Arabella Forge's Christmas recipes
This cooking method of roasting, then poaching keeps the meat moist and prevents it from drying out. I prefer a smaller bird – usually 1.2kg. The meat is more tender and the breast less likely to dry out. For more than four people, I recommend a second bird.
1 whole free-range chicken (if possible, ask for the neck, feet and wingettes)
1-2 tsp butter
fresh herbs - any or all of rosemary, thyme and tarragon
olive oil for drizzling
rind of 1 small lemon
1 small onion, cut into quarters
1. Preheat the oven to 180C. Remove the neck, feet and wingettes if you have them and set them aside for making stock. Use your fingertips to separate some of the skin from the breast meat. Poke the butter and a handful of herbs into this cavity. Rub the skin with the salt, herbs and lemon rind. Place the onion inside the inner cavity of the bird.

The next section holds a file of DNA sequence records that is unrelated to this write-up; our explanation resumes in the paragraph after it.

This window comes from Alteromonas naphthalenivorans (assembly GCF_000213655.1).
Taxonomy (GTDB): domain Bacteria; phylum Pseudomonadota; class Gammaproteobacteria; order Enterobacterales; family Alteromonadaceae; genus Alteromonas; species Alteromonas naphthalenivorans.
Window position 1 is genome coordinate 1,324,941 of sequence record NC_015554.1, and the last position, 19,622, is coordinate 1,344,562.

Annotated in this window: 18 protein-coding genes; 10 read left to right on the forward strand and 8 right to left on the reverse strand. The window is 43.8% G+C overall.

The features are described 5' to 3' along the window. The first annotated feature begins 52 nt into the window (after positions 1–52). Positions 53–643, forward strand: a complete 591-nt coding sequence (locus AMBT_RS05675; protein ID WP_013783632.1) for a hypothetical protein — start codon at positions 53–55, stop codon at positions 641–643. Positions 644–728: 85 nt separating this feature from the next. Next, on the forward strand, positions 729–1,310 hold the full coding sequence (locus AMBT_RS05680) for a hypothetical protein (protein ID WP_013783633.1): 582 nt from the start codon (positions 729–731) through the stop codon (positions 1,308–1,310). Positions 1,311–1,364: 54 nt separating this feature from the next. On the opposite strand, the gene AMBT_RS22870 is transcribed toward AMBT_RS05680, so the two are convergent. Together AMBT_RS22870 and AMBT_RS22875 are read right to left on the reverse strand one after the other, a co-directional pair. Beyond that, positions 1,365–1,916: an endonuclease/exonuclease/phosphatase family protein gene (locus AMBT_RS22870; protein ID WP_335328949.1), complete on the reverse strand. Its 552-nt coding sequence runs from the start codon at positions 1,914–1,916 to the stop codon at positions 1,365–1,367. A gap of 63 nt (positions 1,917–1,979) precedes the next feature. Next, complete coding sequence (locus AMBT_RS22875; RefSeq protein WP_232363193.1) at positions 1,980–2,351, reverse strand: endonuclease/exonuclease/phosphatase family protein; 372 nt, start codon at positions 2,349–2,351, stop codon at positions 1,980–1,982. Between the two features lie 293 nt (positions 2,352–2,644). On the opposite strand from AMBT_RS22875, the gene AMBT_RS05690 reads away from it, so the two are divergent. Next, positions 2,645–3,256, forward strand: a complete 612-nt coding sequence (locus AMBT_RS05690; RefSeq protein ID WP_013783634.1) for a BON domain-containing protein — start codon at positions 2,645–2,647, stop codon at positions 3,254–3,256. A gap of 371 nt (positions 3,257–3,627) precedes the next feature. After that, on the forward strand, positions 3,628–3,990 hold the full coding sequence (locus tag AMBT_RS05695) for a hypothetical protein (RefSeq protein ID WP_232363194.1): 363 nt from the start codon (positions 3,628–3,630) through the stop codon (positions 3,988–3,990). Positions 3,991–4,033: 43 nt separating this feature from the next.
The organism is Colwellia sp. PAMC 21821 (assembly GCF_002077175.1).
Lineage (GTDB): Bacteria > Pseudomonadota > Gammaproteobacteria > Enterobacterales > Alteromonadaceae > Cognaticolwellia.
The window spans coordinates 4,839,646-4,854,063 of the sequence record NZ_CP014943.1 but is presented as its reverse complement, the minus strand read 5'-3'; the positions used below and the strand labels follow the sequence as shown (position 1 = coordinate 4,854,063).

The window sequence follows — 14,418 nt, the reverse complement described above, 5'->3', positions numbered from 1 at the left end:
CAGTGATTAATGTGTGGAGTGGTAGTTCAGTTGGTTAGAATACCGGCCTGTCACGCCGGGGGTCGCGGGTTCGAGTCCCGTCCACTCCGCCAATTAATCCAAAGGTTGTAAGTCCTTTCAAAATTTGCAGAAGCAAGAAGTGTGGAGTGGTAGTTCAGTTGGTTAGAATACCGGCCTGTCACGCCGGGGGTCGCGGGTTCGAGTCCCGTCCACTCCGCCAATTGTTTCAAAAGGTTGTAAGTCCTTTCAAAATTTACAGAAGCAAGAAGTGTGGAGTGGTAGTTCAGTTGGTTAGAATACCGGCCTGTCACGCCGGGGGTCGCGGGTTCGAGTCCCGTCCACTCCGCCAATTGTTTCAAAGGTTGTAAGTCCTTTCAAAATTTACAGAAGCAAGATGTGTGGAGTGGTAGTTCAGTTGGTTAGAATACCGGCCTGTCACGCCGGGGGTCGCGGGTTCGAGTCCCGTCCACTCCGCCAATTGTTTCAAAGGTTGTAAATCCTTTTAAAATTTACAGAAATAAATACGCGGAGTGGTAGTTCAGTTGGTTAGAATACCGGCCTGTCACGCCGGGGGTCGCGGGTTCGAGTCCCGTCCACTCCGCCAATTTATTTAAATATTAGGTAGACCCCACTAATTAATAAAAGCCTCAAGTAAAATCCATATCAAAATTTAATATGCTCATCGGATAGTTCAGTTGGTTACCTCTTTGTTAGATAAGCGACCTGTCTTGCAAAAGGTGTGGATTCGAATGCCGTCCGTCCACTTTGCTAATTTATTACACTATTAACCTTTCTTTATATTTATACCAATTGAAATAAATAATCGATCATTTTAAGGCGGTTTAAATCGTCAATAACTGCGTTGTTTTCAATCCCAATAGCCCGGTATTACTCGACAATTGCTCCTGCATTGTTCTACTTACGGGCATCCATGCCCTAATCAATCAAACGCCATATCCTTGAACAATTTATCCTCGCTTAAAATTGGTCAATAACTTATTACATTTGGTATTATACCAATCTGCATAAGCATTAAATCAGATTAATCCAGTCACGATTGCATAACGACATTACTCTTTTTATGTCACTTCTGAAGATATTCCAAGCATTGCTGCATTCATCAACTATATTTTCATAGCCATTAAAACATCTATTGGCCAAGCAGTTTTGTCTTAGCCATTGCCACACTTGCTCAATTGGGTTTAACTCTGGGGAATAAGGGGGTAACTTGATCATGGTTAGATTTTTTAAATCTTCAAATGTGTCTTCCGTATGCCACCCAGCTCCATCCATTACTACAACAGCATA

2. Place your bird, breast side up, on a baking dish that has a tight fitting lid (foil can be used if you don't have the lid, but the baking dish must be deep enough for the bird to fill). Place the dish in the oven and roast, uncovered for 20 minutes.
3. Remove the dish from the oven. Add 2cm of water to the bottom of the dish. Cover with a lid. Continue to cook for a further 40-45 minutes or until cooked through. The bird is ready when the drumstick can be poked with a skewer and the juice comes out clear. Allow to rest for 10 minutes before serving.
2 cups fresh cherries
1 tsp butter
1 tsp arrowroot powder
1/2 tsp coconut or Rapadura sugar (optional depending on sweetness or sourness of cherries)
1/3 cup water
1. Remove all the pips from the cherries and place in a small saucepan. Add the water, butter and sugar and turn up the heat to a gentle simmer.